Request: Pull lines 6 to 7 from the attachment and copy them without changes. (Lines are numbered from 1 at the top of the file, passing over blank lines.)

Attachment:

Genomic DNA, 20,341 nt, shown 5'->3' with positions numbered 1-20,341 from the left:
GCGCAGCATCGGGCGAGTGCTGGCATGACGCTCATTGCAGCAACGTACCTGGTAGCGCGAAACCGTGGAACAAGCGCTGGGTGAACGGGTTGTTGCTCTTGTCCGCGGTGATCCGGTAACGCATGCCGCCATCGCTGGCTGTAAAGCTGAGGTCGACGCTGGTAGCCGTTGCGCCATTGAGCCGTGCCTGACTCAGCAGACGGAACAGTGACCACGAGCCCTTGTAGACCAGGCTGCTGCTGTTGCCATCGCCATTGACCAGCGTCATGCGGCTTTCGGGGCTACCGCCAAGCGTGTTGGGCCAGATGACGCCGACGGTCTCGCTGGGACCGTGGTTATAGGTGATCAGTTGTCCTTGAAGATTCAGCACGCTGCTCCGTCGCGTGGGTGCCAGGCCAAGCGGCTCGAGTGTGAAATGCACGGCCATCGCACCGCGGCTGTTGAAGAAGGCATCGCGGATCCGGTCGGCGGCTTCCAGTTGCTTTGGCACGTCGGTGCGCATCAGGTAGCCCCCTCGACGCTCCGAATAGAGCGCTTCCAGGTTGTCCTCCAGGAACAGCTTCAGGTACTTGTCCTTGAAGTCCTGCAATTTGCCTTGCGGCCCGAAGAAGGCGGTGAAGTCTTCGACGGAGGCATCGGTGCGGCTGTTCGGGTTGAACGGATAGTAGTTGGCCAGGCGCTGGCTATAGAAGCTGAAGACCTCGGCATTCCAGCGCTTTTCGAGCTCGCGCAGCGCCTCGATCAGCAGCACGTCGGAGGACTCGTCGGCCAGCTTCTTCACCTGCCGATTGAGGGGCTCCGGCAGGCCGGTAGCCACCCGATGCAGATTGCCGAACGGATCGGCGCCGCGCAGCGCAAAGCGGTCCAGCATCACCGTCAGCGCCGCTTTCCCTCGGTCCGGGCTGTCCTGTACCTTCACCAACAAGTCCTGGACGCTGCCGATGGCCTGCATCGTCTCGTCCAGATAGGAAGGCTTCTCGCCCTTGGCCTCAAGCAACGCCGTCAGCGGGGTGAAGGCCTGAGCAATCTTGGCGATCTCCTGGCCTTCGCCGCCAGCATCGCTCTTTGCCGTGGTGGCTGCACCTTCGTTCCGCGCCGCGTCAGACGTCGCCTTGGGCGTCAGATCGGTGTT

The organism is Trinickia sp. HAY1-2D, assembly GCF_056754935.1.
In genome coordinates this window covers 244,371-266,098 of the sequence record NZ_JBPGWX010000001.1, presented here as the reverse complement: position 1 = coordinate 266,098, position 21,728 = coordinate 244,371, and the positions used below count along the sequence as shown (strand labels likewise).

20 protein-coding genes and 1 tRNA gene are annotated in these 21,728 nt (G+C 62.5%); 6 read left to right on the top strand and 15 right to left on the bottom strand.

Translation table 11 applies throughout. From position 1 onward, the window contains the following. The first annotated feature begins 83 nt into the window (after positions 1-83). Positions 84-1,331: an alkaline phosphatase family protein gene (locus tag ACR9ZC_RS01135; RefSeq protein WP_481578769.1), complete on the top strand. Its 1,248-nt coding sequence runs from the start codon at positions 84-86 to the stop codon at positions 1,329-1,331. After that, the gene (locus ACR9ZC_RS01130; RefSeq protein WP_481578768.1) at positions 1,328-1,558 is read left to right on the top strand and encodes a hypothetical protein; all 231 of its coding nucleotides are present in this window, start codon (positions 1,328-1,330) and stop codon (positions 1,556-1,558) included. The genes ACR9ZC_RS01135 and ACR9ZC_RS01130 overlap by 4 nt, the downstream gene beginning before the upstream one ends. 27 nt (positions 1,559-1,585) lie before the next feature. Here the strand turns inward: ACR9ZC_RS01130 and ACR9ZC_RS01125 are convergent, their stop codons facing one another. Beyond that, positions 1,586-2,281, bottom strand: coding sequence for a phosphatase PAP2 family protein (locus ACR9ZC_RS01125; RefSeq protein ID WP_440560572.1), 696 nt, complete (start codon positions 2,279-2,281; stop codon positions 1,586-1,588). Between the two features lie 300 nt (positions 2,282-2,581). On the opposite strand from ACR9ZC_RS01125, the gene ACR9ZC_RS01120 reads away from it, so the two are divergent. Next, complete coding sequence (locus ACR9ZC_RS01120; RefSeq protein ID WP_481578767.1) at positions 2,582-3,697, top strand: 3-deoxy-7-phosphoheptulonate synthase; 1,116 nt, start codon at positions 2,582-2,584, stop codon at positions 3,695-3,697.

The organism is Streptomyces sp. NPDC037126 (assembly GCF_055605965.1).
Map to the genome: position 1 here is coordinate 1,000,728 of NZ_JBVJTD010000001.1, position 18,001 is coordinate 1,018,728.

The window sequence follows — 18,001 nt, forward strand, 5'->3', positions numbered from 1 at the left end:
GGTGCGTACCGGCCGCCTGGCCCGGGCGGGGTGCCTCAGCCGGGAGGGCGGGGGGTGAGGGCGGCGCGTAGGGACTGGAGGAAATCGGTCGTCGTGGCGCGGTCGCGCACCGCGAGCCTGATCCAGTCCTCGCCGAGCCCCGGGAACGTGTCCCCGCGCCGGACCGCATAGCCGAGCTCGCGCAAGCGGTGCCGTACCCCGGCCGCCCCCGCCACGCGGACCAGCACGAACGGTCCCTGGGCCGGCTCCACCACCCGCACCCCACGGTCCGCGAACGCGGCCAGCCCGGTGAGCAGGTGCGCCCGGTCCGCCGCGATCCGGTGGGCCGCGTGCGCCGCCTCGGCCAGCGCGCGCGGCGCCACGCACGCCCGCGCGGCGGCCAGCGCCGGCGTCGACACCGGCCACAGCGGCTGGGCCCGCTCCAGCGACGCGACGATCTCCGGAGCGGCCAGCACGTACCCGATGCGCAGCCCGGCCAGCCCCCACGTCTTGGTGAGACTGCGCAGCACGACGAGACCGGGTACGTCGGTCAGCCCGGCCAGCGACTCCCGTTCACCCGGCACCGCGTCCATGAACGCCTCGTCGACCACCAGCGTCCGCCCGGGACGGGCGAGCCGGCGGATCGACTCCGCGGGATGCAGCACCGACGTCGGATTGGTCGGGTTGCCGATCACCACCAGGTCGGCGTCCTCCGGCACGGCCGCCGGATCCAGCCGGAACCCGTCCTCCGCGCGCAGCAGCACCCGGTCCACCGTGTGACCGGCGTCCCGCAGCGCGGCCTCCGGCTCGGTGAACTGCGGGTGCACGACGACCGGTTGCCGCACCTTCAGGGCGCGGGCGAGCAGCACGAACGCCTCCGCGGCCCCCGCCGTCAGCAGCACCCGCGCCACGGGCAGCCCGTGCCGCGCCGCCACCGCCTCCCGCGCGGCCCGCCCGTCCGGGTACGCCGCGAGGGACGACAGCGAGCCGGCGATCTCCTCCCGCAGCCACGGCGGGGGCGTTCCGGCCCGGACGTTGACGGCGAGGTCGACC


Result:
Translation table 11 applies throughout. From position 1 onward, the window contains the following. The first annotated feature begins 83 nt into the window (after positions 1-83). Positions 84-1,331: an alkaline phosphatase family protein gene (locus tag ACR9ZC_RS01135; RefSeq protein WP_481578769.1), complete on the top strand. Its 1,248-nt coding sequence runs from the start codon at positions 84-86 to the stop codon at positions 1,329-1,331. After that, the gene (locus ACR9ZC_RS01130; RefSeq protein WP_481578768.1) at positions 1,328-1,558 is read left to right on the top strand and encodes a hypothetical protein; all 231 of its coding nucleotides are present in this window, start codon (positions 1,328-1,330) and stop codon (positions 1,556-1,558) included. The genes ACR9ZC_RS01135 and ACR9ZC_RS01130 overlap by 4 nt, the downstream gene beginning before the upstream one ends. 27 nt (positions 1,559-1,585) lie before the next feature. Here the strand turns inward: ACR9ZC_RS01130 and ACR9ZC_RS01125 are convergent, their stop codons facing one another. Beyond that, positions 1,586-2,281, bottom strand: coding sequence for a phosphatase PAP2 family protein (locus ACR9ZC_RS01125; RefSeq protein ID WP_440560572.1), 696 nt, complete (start codon positions 2,279-2,281; stop codon positions 1,586-1,588). Between the two features lie 300 nt (positions 2,282-2,581). On the opposite strand from ACR9ZC_RS01125, the gene ACR9ZC_RS01120 reads away from it, so the two are divergent. Next, complete coding sequence (locus ACR9ZC_RS01120; RefSeq protein ID WP_481578767.1) at positions 2,582-3,697, top strand: 3-deoxy-7-phosphoheptulonate synthase; 1,116 nt, start codon at positions 2,582-2,584, stop codon at positions 3,695-3,697.

The organism is Streptomyces sp. NPDC037126 (assembly GCF_055605965.1).